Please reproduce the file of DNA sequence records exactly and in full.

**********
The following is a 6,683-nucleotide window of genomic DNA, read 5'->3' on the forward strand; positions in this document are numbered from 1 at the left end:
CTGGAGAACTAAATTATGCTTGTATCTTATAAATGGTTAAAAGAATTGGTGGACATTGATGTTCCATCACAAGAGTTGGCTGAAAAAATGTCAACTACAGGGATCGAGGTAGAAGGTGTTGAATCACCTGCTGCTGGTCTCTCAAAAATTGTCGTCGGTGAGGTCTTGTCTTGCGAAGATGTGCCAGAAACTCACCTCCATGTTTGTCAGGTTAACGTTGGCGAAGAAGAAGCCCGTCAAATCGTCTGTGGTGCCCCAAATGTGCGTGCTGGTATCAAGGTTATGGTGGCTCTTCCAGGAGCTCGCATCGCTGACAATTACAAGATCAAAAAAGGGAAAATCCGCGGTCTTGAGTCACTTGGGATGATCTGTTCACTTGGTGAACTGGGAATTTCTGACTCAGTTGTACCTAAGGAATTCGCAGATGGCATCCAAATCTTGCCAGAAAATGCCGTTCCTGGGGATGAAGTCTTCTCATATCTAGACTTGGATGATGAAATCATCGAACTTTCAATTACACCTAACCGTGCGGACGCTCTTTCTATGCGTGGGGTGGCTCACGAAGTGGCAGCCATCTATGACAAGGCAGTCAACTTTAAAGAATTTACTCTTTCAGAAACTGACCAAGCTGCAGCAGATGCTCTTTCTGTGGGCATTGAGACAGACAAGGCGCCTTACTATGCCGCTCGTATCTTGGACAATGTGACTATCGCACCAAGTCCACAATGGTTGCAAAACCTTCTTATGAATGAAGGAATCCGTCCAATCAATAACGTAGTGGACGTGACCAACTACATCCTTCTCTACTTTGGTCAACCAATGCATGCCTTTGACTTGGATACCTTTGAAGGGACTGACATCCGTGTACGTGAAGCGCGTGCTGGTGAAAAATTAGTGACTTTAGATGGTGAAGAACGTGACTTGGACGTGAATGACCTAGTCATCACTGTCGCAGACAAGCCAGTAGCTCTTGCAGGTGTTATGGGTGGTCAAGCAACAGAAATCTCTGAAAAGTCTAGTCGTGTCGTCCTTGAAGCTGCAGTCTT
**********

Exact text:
The following is a 6,683-nucleotide window of genomic DNA, read 5'->3' on the forward strand; positions in this document are numbered from 1 at the left end:
CTGGAGAACTAAATTATGCTTGTATCTTATAAATGGTTAAAAGAATTGGTGGACATTGATGTTCCATCACAAGAGTTGGCTGAAAAAATGTCAACTACAGGGATCGAGGTAGAAGGTGTTGAATCACCTGCTGCTGGTCTCTCAAAAATTGTCGTCGGTGAGGTCTTGTCTTGCGAAGATGTGCCAGAAACTCACCTCCATGTTTGTCAGGTTAACGTTGGCGAAGAAGAAGCCCGTCAAATCGTCTGTGGTGCCCCAAATGTGCGTGCTGGTATCAAGGTTATGGTGGCTCTTCCAGGAGCTCGCATCGCTGACAATTACAAGATCAAAAAAGGGAAAATCCGCGGTCTTGAGTCACTTGGGATGATCTGTTCACTTGGTGAACTGGGAATTTCTGACTCAGTTGTACCTAAGGAATTCGCAGATGGCATCCAAATCTTGCCAGAAAATGCCGTTCCTGGGGATGAAGTCTTCTCATATCTAGACTTGGATGATGAAATCATCGAACTTTCAATTACACCTAACCGTGCGGACGCTCTTTCTATGCGTGGGGTGGCTCACGAAGTGGCAGCCATCTATGACAAGGCAGTCAACTTTAAAGAATTTACTCTTTCAGAAACTGACCAAGCTGCAGCAGATGCTCTTTCTGTGGGCATTGAGACAGACAAGGCGCCTTACTATGCCGCTCGTATCTTGGACAATGTGACTATCGCACCAAGTCCACAATGGTTGCAAAACCTTCTTATGAATGAAGGAATCCGTCCAATCAATAACGTAGTGGACGTGACCAACTACATCCTTCTCTACTTTGGTCAACCAATGCATGCCTTTGACTTGGATACCTTTGAAGGGACTGACATCCGTGTACGTGAAGCGCGTGCTGGTGAAAAATTAGTGACTTTAGATGGTGAAGAACGTGACTTGGACGTGAATGACCTAGTCATCACTGTCGCAGACAAGCCAGTAGCTCTTGCAGGTGTTATGGGTGGTCAAGCAACAGAAATCTCTGAAAAGTCTAGTCGTGTCGTCCTTGAAGCTGCAGTCTT